I call my freezer “food purgatory.” During my periodic endeavors to both save money and eat a little healthier, I buy food in bulk, repackage it into cute little containers, and then tuck it away in my freezer to use … sometime.
It rarely works. By the time I remember to actually eat all of this stuff, it either has freezer burn or doesn’t defrost properly. At this point, I’ve pretty much given up on using my freezer to store anything but frozen yogurt, so I wonder—what am I doing wrong?
What You Freeze …
Freezing works by stopping the bacterial action in food and preventing spoilage. But it can also alter the texture and physical structure of some foods. In general, anything with high water content does not freeze well, because water freezes at a different temperature from the other molecules, and expands when it freezes. Dairy and eggs don’t do very well either.
Here’s a full list of foods you want to think twice about freezing. You might think you’re being economical by saving them for later, but you’ll actually be better off just buying them in smaller amounts.
- Milk, cottage cheese, mayonnaise, and gravy will separate. You can try to save them by stirring them while defrosting, but they won’t return to their pre-frozen consistency.
- Cheese will get crumbly.
- Egg yolks don’t freeze well, and cooked eggs will become rubbery. But you can freeze egg whites by placing them in ice cube trays and defrosting them as needed. They’ll be good enough to use for baking, but probably not very good to eat, as freezing will take away the flavor.
- Raw vegetables will become pithy, mealy, and limp upon defrosting.
There are, however, plenty of foods that do work in the freezer, and some even benefit from a little chill.
- I love freezing fruit for a healthy snack. Bananas, grapes, peaches, and berries all freeze extremely well. You can defrost them, or suck on them while frozen for a treat that’s better than candy.
- Though other dairy products don’t seem to like the cold so much, yogurt is a happy exception. I pop flavored yogurt containers (opt for blended varieties rather than fruit-on-the-bottom) into the freezer for some homemade frozen yogurt. It satisfies my sweet tooth and helps me meet my calcium needs.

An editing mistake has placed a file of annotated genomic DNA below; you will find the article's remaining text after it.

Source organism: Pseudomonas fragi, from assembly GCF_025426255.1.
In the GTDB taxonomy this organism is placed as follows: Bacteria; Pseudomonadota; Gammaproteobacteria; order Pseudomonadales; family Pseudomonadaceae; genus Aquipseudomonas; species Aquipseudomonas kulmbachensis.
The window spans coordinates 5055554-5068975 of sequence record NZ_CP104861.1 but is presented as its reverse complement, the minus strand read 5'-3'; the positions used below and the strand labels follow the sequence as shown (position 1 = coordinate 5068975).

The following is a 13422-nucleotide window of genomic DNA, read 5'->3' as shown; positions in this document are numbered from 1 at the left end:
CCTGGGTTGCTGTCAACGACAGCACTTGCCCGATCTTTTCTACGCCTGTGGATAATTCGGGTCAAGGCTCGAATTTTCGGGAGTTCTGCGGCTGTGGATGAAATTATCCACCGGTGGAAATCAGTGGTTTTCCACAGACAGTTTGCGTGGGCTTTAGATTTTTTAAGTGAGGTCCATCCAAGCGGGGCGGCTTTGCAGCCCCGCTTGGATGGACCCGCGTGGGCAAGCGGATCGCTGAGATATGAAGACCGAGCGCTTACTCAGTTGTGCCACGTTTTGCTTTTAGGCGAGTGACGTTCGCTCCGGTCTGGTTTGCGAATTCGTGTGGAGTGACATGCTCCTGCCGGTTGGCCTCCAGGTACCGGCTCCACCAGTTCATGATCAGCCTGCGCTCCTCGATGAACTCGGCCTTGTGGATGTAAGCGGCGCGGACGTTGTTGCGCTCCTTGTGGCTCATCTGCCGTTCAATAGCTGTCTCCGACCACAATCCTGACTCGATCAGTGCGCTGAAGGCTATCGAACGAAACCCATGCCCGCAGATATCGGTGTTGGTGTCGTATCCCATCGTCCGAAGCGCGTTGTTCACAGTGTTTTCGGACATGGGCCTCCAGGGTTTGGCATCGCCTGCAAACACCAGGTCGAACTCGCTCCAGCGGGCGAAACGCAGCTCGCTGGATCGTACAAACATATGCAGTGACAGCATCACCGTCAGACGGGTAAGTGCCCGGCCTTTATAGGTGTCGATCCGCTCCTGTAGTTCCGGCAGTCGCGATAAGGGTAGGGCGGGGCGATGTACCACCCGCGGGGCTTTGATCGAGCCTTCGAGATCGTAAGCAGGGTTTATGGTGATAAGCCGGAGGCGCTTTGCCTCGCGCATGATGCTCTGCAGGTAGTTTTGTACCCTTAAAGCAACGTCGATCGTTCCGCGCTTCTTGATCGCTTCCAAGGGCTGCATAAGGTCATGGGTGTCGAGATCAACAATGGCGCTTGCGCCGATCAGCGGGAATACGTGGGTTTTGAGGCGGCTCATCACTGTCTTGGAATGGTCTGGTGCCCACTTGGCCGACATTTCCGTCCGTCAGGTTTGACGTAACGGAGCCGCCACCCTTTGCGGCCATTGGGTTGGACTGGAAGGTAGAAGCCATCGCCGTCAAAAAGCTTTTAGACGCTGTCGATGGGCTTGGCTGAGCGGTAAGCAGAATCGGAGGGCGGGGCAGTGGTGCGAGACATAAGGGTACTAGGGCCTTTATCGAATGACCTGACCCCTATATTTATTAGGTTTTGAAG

- Chocolate. If you’ve ever put a Milky Way or Snickers bar into the freezer, you know just what I’m talking about. These days, I go for dark chocolate and let a block or two melt in my mouth when I need my fix.
- Leftovers are meant to be frozen. Anything that has been cooked usually freezes pretty well because the molecules are more stable. My mom’s spaghetti sauce, a tuna casserole, and homemade chicken stock are all staples in my freezer.
There are many more items that freeze well, of course, provided you package and store them properly.
And How You Freeze It
Freezer burn is your enemy. It results when air reaches food and causes it to oxidize and dehydrate. Therefore, to prevent freezer burn, you need to make sure your food packaging is airtight.
Many people swear by vacuum packing to store food items, but I’m not a fan. My brother got me the equipment for Christmas one year, and none of the food I used it on was ever really the same; the meat and fish got slimy, the bread never re-inflated. These techniques have worked far better for me:
- For bread and pastries, take them out of their original, porous packaging, and double-wrap them in Saran Wrap before placing them in a freezer bag. Storing loaves of bread vertically rather than horizontally keeps the temperature even within the loaf to prevent hard or damp areas, especially if you’re planning to freeze the bread for a long time. Surround baked goods with other foods as much as possible and place them in the middle of the freezer, rather than the bottom or top, to avoid uneven temperatures, which will keep your bread products fresher longer.
- Meat, especially raw meat, needs to be packaged well because of the moisture it contains. In general, meats with higher fat content (like ground chuck) freeze better. Use the smallest container that will fit so that you leave as little room for air as possible. If you’re using a freezer bag, push all the air out before sealing. Freezing cooked meat with its own sauce or gravy is always best, since it coats the meat and prevents oxidation and dehydration. And, yes, you can refreeze meat if you’ve defrosted it in the refrigerator, without having to cook it first. Meat that’s been defrosted by other methods should be cooked before refreezing.
- If you need to freeze vegetables, blanch or parboil them first. If you can, cook them completely first and store in some kind of sauce or casserole. And, as with all other food items, place them in an airtight container.
The Chef’s Secret
I’m not quite ready to give up on freezing; I just need to learn what works and what doesn’t. Sure, not everything freezes well, but a pre-cooked frozen meal is still a lifesaver when you’re just too busy to make a run to the grocery store. Also, having perfectly portioned meals ready-to-go in the freezer is healthy alternative to ordering pizza whenever you come home from work. Just choose the right foods and store them properly, and you’ll be surprised at just how useful that thing above your fridge is.
Originally published in 2010